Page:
“Similarly in British Columbia, uncertainty concerning disputed land claims and ambiguity about what regions will be protected are deterrents to investment and exploration,” he added.

The latest survey included responses of 485 mineral exploration and development company executives from around the world. Exploration budgets reported by companies that participated in the study totalled US$2.7 billion in 2014 and US$3.2 billion in 2013, the Fraser Institute said.


Henry Sapiecha


Friday, February 27th, 2015

UPDATED: The world's top 10 gold producers

Number one Barrick Gold’s output drops in 2014, but fellow Canadian firm Agnico Eagle adds 30% to production ounces.

In 2014, preliminary estimated gold production by the top publicly-traded and non state-owned gold mining companies amounted to 30 Moz, in line with the 2013 totals.

Three out of the 10 miners suffered a decline in their attributable gold output while six of them achieved growth.

With 6.25 Moz of gold produced in 2014, Canada’s Barrick Gold Corp. (TSE:ABX) holds first place in global ranking, well ahead of its competitors.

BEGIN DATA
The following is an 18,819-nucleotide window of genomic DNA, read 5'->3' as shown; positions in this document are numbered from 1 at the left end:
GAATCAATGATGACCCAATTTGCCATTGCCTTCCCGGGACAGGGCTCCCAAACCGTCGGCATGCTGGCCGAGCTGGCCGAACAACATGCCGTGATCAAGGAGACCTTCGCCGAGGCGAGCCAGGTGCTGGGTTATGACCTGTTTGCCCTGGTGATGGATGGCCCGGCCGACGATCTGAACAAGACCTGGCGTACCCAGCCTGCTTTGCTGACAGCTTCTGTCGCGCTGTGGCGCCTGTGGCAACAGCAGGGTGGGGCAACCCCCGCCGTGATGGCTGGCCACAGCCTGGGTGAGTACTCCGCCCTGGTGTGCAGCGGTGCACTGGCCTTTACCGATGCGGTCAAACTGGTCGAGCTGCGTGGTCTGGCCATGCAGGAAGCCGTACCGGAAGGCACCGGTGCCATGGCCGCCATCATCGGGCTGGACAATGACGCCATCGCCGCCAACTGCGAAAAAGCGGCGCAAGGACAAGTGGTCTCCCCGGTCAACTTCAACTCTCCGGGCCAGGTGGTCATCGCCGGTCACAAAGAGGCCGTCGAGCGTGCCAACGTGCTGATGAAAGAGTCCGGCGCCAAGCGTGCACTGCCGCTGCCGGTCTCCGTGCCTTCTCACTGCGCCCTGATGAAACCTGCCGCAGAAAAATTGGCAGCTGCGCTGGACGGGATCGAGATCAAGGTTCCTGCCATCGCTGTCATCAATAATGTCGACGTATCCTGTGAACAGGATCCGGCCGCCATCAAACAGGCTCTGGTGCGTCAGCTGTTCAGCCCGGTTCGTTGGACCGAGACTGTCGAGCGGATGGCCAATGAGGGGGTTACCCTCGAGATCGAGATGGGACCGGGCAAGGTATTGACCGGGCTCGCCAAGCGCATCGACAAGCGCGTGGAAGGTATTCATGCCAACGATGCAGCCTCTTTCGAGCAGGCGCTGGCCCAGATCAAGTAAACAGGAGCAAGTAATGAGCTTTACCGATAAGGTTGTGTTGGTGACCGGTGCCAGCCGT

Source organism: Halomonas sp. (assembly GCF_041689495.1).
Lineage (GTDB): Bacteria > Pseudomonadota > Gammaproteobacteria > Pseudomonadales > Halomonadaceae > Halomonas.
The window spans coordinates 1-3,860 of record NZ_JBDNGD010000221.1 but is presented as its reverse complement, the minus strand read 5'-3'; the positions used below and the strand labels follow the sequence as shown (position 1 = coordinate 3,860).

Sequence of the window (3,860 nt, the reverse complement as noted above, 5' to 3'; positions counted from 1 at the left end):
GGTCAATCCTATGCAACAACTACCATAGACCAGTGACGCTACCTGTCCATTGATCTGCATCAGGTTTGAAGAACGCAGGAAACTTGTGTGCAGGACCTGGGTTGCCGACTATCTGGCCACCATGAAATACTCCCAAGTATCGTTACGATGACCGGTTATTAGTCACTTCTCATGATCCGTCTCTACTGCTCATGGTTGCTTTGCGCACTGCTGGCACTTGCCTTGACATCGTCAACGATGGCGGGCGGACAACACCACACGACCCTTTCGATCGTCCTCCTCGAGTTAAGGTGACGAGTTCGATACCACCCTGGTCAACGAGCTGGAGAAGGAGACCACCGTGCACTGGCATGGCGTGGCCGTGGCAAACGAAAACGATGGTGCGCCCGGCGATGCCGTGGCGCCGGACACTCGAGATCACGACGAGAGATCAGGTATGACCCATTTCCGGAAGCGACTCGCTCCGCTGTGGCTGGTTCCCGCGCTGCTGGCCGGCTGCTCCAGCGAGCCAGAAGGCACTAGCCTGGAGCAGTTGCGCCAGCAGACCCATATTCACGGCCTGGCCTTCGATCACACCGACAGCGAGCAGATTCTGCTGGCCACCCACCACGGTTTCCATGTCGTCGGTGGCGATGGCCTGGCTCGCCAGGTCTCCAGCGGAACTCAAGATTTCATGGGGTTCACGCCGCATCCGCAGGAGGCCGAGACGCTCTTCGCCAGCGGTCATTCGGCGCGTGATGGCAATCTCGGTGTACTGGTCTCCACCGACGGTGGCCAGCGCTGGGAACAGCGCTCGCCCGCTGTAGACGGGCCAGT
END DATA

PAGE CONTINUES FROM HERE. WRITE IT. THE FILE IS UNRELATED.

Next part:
Compared to 2013’s 7.17 Moz, Barrick’s gold output declined by 13%, mainly because of significant drop in output at its Cortez Mine (-33%), as well as a number of gold mines in Australia and USA which Barrick sold during the year.

UPDATED: The world's top 10 gold producers

Provisional attributable gold production by 10 leading companies in 2014/2013, Moz of gold except Gold Fields and Kinross, where Moz of equivalent gold used (data retrieved from corporate reports)

The US-based Newmont Mining Corporation (NYSE:NEM) ranks second in the global gold competition and produced about 4.85 Moz of the precious metal in 2014, a 4% decline on 2013 (5.07 Moz), due to a significant decrease of gold output at its North America’s operations (-16%) and decline at Newmont’s Australia/New Zealand operations (-6%).